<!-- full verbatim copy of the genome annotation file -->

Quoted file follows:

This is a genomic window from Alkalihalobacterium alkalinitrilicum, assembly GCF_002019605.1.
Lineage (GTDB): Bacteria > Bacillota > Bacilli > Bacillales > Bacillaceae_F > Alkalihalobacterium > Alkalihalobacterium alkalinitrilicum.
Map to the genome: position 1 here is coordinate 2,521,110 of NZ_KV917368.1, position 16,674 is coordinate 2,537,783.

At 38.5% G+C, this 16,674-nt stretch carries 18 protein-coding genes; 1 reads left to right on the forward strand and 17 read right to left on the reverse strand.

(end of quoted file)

This is a genomic window from Alkalihalobacterium alkalinitrilicum, assembly GCF_002019605.1.
Lineage (GTDB): Bacteria > Bacillota > Bacilli > Bacillales > Bacillaceae_F > Alkalihalobacterium > Alkalihalobacterium alkalinitrilicum.
Map to the genome: position 1 here is coordinate 2,521,110 of NZ_KV917368.1, position 16,674 is coordinate 2,537,783.

At 38.5% G+C, this 16,674-nt stretch carries 18 protein-coding genes; 1 reads left to right on the forward strand and 17 read right to left on the reverse strand.